The North by Northwest Prelude ended with a laugh from the audience; people were laughing at the image of Alfred Hitchcock on the screen. (People had also laughed during the Psycho presentation.) The Herrmann portion of the concert ended as a joke.

Sitting in a separate booth near me were a young man and woman evidently associated with the concert, though what exactly they were doing there eluded me. During the intermission, the woman spoke to a few audience members sitting near me, explaining that the Psycho shower scene had been found to be “too distressing” to certain audiences (I think she said “young women”) especially when underscored by a live orchestra, so the scene had been replaced by a montage from the whole movie for the concert. I told her I didn’t like the film clips at all and had come to see as well as hear the orchestra play Herrmann. She argued that the orchestra was perfectly visible during the film clips (it was not); apparently she was less interested in true audience reactions than in complimentary feedback. We did not pursue the argument.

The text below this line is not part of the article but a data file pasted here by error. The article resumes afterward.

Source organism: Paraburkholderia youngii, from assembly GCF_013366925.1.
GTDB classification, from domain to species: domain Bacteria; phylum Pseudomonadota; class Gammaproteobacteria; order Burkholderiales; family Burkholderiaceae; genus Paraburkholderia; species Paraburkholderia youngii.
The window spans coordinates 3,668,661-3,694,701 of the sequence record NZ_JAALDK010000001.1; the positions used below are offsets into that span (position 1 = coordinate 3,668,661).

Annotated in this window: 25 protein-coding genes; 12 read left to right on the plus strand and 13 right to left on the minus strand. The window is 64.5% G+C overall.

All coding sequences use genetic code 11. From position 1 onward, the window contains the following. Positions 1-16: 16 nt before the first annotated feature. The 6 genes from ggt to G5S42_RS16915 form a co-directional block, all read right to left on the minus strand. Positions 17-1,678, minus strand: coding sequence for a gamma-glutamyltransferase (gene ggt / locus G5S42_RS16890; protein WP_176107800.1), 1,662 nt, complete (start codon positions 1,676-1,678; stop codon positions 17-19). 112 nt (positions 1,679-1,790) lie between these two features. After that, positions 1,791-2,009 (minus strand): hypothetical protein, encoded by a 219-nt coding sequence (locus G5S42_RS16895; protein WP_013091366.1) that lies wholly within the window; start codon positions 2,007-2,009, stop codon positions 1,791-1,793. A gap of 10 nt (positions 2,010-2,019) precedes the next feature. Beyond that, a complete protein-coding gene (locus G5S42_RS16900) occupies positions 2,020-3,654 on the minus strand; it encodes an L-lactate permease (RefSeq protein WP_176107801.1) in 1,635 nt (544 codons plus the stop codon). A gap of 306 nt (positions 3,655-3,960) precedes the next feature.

The Williams-Spielberg portion of the concert was better presented and much more warmly received by the audience. Mr. Williams opened this portion with the Jaws theme, the first bass notes of which prompted a wave of laughter throughout the auditorium. Steven Spielberg received a partial standing ovation as soon as he walked onto the stage. He introduced the Finale from Close Encounters of the Third Kind, then more music from Jaws—”Out to Sea” segued into “Shark Cage Fugue,” the latter building to a majestic conclusion. Next, Mr. Spielberg presented a sequence from Indiana Jones and the Last Crusade without music, followed by the same sequence underscored by John Williams and the New York Philharmonic. (They should have presented North by Northwest that way—showed the Mount Rushmore sequence without and with the music—but then the Indiana Jones sequence would have paled by comparison.)